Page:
Against this the plaintiff argues that the debt collector can find out whether the debtor has filed for bankruptcy just by dialing up a database. This may be true, but the question of statutory interpretation is whether Congress when it passed the Fair Debt Collection Practices Act meant to preclude inquiries directed at the debtor concerning the debtor's bankruptcy status. We find this hard to believe. Given that a debt collector or other creditor's agent has a legitimate interest in finding out the debtor's bankruptcy status, we do not think the Act makes such inquiries illegal per se.
Conceivably a letter ostensibly of inquiry might be reasonably interpreted as a demand for payment. Bass's letter refers to the creditor and to the transaction that gave rise to the alleged debt and inquires about the debtor's "intention" in the bankruptcy (if she has already filed for bankruptcy). A bankruptcy lawyer might interpret the reference to "intention" to be asking whether, if it is a secured debt, the debtor intends to reaffirm the debt, surrender the collateral, or redeem the collateral. See 11 U.S.C. sec. 521(2); In re Edwards, 901 F.2d 1383, 1385 (7th Cir. 1990); In re Kinion, supra, 207 F.3d at 756; In re Johnson, 89 F.3d 249, 251 (5th Cir. 1996) (per curiam). But maybe an unsophisticated debtor would read the inquiry about his intentions as an indirect demand for payment. ("What do you intend to do about this debt, Mr. Debtor?") And suppose Bass has a practice of sending the letter to every debtor whom it is hired to dun, regardless of whether it has any reason to believe that the debtor has filed for bankruptcy. Then debtors might read the letter as a threat to force them into bankruptcy if they don't indicate an "intention" to pay up.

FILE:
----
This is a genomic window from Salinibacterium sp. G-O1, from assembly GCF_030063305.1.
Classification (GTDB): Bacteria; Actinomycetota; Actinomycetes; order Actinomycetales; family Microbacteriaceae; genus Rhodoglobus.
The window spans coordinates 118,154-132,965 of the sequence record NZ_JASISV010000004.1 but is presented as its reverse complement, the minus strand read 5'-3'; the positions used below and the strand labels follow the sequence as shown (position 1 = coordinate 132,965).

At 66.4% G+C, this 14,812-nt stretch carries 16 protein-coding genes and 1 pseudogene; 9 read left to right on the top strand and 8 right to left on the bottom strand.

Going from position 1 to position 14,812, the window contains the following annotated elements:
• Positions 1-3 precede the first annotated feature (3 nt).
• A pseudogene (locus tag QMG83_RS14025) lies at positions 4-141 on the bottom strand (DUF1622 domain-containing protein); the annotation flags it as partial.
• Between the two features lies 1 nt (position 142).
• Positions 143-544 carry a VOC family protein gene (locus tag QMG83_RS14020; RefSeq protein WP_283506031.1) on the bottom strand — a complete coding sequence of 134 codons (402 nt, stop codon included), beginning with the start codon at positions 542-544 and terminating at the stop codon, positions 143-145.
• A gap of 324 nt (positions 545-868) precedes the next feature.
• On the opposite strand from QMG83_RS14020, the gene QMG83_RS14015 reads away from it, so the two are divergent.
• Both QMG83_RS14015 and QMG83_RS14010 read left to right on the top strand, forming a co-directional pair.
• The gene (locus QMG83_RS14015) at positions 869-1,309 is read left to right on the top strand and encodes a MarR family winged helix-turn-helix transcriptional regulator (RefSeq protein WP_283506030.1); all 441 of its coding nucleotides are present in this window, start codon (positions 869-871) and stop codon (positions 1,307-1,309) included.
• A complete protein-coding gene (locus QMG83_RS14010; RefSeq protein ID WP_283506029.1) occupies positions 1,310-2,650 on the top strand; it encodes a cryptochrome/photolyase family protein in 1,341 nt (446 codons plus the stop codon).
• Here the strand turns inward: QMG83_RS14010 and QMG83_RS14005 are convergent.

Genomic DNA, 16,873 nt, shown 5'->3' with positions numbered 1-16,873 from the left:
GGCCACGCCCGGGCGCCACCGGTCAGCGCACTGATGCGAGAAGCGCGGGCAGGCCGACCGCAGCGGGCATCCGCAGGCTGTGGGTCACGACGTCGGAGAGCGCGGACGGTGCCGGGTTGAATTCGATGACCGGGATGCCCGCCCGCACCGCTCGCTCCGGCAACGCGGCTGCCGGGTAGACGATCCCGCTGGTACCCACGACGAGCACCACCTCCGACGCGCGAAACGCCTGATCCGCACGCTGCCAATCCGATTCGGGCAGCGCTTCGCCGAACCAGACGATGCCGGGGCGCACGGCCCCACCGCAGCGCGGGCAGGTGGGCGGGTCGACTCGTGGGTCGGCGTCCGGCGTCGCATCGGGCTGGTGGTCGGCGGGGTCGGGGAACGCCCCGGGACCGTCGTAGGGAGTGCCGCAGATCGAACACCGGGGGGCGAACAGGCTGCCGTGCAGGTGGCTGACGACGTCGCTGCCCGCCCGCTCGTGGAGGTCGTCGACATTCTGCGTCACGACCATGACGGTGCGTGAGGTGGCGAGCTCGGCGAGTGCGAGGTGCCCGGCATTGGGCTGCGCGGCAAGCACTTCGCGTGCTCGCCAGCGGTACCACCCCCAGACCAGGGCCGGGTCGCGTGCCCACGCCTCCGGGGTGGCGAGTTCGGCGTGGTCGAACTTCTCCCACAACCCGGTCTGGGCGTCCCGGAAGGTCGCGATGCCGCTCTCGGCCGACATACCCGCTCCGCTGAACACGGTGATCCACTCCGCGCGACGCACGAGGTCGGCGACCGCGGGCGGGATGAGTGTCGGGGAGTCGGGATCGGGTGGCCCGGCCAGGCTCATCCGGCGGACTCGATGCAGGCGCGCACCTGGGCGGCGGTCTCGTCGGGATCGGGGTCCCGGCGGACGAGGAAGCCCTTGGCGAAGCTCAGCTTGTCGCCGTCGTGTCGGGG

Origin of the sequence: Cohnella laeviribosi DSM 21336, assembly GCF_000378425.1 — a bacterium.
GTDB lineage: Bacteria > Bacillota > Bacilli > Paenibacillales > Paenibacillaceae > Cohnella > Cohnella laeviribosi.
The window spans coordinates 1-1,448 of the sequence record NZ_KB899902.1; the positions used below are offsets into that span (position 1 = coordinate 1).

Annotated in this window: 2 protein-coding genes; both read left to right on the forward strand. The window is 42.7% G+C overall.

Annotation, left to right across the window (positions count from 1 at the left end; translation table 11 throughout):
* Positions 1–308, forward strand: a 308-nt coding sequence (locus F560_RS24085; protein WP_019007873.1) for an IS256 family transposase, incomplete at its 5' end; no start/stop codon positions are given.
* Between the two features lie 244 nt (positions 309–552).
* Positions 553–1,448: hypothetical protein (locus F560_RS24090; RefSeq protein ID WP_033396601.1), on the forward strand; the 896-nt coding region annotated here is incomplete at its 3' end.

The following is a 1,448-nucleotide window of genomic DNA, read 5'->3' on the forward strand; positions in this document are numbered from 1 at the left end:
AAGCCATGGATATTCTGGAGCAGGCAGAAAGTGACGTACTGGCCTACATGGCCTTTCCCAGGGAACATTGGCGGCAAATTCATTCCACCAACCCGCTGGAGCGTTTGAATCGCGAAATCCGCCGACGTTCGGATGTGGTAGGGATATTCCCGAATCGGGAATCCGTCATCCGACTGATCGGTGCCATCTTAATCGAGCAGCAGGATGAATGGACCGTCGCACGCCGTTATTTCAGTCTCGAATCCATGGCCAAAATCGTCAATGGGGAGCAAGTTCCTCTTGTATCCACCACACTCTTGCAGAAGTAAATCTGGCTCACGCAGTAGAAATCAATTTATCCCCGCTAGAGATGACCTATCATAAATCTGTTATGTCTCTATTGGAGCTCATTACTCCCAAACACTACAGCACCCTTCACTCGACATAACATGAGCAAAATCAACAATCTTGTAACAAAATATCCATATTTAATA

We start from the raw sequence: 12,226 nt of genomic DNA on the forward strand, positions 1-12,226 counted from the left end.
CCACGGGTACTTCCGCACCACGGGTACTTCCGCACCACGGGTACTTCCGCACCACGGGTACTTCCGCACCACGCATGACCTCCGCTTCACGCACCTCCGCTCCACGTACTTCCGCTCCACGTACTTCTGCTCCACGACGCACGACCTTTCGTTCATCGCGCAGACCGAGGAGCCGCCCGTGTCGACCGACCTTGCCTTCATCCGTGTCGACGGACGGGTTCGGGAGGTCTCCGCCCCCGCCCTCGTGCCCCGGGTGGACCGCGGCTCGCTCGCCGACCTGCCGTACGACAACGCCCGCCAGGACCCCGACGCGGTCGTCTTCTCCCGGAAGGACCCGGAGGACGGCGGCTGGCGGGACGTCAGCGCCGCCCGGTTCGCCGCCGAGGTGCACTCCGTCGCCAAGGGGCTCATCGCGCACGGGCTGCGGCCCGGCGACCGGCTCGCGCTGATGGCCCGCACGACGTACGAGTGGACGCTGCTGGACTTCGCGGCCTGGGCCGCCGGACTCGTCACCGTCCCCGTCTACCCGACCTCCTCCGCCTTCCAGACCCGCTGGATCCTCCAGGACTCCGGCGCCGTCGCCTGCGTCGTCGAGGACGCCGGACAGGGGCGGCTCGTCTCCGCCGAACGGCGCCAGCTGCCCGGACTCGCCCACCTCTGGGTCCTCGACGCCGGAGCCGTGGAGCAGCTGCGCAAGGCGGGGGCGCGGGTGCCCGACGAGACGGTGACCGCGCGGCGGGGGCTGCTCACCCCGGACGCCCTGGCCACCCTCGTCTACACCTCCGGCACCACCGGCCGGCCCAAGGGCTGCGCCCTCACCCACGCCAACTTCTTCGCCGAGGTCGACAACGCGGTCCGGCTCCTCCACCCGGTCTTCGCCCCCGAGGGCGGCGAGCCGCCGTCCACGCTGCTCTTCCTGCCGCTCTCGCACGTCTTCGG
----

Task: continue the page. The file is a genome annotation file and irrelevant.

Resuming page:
That is one set of possibilities but another is that Bass is, as it claims to be, in the business of handling creditors' claims in bankruptcy proceedings, rather than being a collection agency in the usual sense. Then the letter would be a prelude not to a dunning letter but to the filing of a claim in bankruptcy by Bass's principal, represented by Bass as lawyer, and such claims are outside the scope of the Fair Debt Collection Practices Act. Bass wouldn't be a debt collector after all.
Despite the existence of these competing possibilities, we need not decide whether there is a state of facts consistent with the complaint that would show that Bass had violated the Act, in which event the complaint would ordinarily survive a motion to dismiss. E.g., Scheuer v. Rhodes, 416 U.S. 232, 236 (1974); Walker v. National Recovery, Inc., 200 F.3d 500, 503 (7th Cir. 1999); McMath v. City of Gary, 976 F.2d 1026, 1031 (7th Cir. 1992); Casino Resource Corp. v. Harrah's Entertainment, Inc., 243 F.3d 435, 437 (8th Cir. 2001). For the plaintiff's lawyer made clear at argument that he was not seeking an opportunity to prove that Bass was in fact engaged in a scheme to collect debts. He does not want discovery. He wants a per se rule. He has staked his all on trying to persuade us that the letter on its face is the initial communication with the debtor to which the statute refers. Compare Walker v. National Recovery, Inc., supra, 200 F.3d at 504. It is not.